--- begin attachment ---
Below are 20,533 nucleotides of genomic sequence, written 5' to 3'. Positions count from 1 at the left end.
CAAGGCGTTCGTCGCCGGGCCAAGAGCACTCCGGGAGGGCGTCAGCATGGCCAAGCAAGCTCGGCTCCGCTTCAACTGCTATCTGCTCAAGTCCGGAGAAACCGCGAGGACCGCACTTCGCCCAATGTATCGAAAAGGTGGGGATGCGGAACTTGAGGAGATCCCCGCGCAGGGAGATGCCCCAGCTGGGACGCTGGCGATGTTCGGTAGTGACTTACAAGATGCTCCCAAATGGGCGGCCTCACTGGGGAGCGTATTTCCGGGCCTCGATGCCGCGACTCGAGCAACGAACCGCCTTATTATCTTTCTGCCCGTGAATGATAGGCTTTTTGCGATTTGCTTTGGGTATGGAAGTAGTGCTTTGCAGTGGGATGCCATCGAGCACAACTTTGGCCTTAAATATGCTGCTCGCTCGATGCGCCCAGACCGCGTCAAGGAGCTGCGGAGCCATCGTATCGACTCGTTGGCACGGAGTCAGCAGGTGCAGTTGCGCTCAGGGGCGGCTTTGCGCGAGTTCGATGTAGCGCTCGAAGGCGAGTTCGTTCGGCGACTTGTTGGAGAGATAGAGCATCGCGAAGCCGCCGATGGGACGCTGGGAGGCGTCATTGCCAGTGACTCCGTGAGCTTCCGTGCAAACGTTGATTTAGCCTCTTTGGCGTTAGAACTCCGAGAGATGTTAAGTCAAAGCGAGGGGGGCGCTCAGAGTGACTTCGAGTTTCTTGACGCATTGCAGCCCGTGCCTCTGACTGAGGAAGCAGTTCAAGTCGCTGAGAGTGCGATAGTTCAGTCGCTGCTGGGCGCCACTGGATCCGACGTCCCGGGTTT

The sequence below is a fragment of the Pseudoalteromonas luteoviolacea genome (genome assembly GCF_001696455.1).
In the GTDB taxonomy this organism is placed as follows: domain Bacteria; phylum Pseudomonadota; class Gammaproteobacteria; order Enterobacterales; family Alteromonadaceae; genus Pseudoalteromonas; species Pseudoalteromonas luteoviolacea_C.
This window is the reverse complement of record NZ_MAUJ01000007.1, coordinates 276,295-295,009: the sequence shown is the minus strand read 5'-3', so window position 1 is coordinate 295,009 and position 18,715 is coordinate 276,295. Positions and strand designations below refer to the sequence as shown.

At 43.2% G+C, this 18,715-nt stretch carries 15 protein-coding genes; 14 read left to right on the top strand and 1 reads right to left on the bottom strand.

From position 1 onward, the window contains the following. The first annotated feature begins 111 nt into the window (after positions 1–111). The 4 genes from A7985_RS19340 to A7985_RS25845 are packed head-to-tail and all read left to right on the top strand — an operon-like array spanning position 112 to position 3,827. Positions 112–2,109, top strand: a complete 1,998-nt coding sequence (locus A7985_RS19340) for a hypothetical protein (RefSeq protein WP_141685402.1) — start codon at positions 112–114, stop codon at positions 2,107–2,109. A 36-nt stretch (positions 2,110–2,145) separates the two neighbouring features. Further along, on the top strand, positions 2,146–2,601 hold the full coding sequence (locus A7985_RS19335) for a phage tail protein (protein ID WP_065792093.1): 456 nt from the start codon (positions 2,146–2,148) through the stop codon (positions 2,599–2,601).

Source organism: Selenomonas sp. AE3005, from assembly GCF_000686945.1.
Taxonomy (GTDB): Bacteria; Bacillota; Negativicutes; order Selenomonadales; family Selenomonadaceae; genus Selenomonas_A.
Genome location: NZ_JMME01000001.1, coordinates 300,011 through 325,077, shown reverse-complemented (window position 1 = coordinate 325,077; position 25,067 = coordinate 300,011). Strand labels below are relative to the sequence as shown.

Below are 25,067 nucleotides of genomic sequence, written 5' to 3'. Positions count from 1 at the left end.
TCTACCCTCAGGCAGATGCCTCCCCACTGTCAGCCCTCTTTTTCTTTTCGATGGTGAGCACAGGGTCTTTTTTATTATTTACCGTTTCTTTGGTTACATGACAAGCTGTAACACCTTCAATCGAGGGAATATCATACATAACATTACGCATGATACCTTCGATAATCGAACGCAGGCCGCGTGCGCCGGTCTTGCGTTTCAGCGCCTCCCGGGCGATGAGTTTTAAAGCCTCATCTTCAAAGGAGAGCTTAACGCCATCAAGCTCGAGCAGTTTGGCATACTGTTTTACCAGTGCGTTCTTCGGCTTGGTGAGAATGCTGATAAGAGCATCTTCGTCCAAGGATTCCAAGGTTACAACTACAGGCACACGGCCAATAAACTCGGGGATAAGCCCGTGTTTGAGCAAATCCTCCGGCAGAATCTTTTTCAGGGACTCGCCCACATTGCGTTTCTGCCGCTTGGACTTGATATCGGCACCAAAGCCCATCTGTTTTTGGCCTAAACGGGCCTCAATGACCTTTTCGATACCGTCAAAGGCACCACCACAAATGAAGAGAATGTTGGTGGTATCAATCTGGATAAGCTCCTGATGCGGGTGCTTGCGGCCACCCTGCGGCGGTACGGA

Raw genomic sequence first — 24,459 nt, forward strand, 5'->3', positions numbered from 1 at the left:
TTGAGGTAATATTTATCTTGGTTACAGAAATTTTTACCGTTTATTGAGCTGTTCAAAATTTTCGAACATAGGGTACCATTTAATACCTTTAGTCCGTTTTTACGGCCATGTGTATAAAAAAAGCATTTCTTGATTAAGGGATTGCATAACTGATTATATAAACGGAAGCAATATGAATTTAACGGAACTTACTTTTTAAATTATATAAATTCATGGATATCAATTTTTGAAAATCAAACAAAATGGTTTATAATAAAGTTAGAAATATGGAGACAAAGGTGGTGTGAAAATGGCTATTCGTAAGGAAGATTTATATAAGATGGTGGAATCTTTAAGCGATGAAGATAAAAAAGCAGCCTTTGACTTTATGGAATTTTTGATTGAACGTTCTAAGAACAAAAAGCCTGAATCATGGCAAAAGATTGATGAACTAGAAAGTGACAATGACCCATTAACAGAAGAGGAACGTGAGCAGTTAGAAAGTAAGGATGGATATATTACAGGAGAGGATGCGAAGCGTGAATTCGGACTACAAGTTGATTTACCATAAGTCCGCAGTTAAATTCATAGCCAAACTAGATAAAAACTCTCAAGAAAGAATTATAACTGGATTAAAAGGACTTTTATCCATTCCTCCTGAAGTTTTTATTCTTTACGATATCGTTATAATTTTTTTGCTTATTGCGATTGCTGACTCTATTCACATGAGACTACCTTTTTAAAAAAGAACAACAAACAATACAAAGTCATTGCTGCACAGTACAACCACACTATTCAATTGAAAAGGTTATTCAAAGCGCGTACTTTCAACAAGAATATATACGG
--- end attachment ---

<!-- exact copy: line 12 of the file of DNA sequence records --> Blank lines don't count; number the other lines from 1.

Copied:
TCTACCCTCAGGCAGATGCCTCCCCACTGTCAGCCCTCTTTTTCTTTTCGATGGTGAGCACAGGGTCTTTTTTATTATTTACCGTTTCTTTGGTTACATGACAAGCTGTAACACCTTCAATCGAGGGAATATCATACATAACATTACGCATGATACCTTCGATAATCGAACGCAGGCCGCGTGCGCCGGTCTTGCGTTTCAGCGCCTCCCGGGCGATGAGTTTTAAAGCCTCATCTTCAAAGGAGAGCTTAACGCCATCAAGCTCGAGCAGTTTGGCATACTGTTTTACCAGTGCGTTCTTCGGCTTGGTGAGAATGCTGATAAGAGCATCTTCGTCCAAGGATTCCAAGGTTACAACTACAGGCACACGGCCAATAAACTCGGGGATAAGCCCGTGTTTGAGCAAATCCTCCGGCAGAATCTTTTTCAGGGACTCGCCCACATTGCGTTTCTGCCGCTTGGACTTGATATCGGCACCAAAGCCCATCTGTTTTTGGCCTAAACGGGCCTCAATGACCTTTTCGATACCGTCAAAGGCACCACCACAAATGAAGAGAATGTTGGTGGTATCAATCTGGATAAGCTCCTGATGCGGGTGCTTGCGGCCACCCTGCGGCGGTACGGA